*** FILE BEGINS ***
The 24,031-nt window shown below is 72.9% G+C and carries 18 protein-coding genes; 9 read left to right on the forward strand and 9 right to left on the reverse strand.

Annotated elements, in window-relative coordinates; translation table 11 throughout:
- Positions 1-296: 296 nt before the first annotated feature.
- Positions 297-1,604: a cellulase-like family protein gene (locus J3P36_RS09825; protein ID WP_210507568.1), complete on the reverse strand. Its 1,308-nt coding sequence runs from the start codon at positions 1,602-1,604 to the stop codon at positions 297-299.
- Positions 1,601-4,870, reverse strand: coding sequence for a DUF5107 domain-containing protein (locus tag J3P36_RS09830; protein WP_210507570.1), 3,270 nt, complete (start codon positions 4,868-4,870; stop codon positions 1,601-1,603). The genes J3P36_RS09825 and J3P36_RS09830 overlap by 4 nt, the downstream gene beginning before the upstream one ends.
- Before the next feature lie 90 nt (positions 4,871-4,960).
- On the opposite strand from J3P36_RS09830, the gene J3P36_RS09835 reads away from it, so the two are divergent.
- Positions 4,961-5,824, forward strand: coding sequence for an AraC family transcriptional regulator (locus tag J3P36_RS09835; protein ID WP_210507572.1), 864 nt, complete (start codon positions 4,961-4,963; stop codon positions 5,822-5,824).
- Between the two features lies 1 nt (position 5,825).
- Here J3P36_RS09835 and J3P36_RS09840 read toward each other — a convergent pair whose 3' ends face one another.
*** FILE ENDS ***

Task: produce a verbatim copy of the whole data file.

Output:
The 24,031-nt window shown below is 72.9% G+C and carries 18 protein-coding genes; 9 read left to right on the forward strand and 9 right to left on the reverse strand.

Annotated elements, in window-relative coordinates; translation table 11 throughout:
- Positions 1-296: 296 nt before the first annotated feature.
- Positions 297-1,604: a cellulase-like family protein gene (locus J3P36_RS09825; protein ID WP_210507568.1), complete on the reverse strand. Its 1,308-nt coding sequence runs from the start codon at positions 1,602-1,604 to the stop codon at positions 297-299.
- Positions 1,601-4,870, reverse strand: coding sequence for a DUF5107 domain-containing protein (locus tag J3P36_RS09830; protein WP_210507570.1), 3,270 nt, complete (start codon positions 4,868-4,870; stop codon positions 1,601-1,603). The genes J3P36_RS09825 and J3P36_RS09830 overlap by 4 nt, the downstream gene beginning before the upstream one ends.
- Before the next feature lie 90 nt (positions 4,871-4,960).
- On the opposite strand from J3P36_RS09830, the gene J3P36_RS09835 reads away from it, so the two are divergent.
- Positions 4,961-5,824, forward strand: coding sequence for an AraC family transcriptional regulator (locus tag J3P36_RS09835; protein ID WP_210507572.1), 864 nt, complete (start codon positions 4,961-4,963; stop codon positions 5,822-5,824).
- Between the two features lies 1 nt (position 5,825).
- Here J3P36_RS09835 and J3P36_RS09840 read toward each other — a convergent pair whose 3' ends face one another.